The third example on stage was the Community Learning Center Institute. This agency leverages public school facilities to become hubs (or community schools) of educational, recreational, cultural, health and civic partnerships in order to improve the conditions of learning for children and catalyze the revitalization of the community. In Cincinnati, community school leaders realized that early childhood programs needed to be part of their work and have started to transform every Cincinnati public school into an early learning community hub, providing home-visiting programs, parenting education programs and playgroups, as well as other health and social supports for neighborhood families with young children.

Each of these strategies also has a strong data component. First School and AppleTree help teachers to use data about their students to inform their instruction and practice. And Cincinnati's community schools, with their "partnership dashboard," track every service and program children participate in, as well as their academic progress.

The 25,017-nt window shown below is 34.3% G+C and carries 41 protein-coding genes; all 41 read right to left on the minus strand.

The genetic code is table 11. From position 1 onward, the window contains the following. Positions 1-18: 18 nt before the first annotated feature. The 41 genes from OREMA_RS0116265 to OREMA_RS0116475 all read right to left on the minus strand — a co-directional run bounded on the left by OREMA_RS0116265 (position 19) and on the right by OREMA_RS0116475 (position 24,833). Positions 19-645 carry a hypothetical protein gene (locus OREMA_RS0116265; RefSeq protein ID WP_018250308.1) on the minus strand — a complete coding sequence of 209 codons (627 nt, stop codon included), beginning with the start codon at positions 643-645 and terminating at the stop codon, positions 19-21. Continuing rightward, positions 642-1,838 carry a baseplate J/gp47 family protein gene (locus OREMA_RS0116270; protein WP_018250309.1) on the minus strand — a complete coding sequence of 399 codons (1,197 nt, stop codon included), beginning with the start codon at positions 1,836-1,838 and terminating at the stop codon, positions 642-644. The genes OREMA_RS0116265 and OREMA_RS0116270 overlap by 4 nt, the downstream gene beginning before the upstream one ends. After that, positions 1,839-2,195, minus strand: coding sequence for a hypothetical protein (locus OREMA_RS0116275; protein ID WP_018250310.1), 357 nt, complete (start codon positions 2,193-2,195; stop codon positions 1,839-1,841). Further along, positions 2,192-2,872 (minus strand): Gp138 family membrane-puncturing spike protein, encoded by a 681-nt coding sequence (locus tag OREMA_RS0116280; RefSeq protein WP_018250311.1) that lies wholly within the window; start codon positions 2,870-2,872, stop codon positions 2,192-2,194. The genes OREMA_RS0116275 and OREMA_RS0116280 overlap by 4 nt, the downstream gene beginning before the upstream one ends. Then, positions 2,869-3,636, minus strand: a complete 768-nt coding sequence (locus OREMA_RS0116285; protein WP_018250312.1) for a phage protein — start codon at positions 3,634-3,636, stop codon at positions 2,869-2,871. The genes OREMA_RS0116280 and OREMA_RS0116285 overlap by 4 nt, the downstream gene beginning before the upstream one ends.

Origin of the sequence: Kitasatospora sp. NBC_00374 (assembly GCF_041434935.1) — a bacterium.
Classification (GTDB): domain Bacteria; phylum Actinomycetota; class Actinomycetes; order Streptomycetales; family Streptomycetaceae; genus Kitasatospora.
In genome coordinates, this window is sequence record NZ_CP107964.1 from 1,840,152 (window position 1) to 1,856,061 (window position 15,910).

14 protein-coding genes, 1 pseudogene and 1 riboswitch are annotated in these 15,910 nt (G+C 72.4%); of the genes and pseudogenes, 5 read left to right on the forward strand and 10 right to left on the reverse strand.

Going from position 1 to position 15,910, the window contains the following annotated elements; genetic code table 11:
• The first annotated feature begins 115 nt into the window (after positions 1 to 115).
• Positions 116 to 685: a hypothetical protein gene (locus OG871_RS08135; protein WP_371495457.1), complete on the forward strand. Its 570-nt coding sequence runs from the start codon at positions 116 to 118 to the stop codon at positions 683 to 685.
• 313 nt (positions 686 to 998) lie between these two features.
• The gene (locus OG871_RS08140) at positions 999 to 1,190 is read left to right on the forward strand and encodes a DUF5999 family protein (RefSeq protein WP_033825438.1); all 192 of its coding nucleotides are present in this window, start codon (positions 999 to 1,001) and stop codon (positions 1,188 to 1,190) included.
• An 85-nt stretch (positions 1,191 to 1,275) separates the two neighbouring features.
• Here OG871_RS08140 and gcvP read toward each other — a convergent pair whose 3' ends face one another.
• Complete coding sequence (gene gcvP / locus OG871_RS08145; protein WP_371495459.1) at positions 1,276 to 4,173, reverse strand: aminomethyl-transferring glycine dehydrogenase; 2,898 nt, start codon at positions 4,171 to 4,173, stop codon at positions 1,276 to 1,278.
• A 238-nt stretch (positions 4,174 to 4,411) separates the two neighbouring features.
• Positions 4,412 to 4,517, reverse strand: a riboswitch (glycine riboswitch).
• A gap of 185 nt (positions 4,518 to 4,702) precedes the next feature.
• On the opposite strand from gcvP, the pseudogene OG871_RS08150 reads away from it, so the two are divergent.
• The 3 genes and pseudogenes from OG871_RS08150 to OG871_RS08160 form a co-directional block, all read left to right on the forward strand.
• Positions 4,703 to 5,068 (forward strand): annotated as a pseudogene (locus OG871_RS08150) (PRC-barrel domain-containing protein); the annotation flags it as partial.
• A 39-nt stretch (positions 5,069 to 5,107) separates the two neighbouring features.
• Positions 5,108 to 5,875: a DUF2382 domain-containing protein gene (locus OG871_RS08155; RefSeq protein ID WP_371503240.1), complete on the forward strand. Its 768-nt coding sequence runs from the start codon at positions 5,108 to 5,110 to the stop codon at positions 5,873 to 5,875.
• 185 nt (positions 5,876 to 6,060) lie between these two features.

First School, Every Child Ready and Cincinnati's community schools are promising examples of how districts and schools can focus on prevention rather than intervention to improve schools long-term and eventually reduce the need for "turnaround" initiatives. Of course there will always be schools that need to improve, just as there will always be struggling students. But the number of low-performing schools today and the dollars being spent to turn them around could be significantly cut by addressing problems that emerge in the earliest years and grades.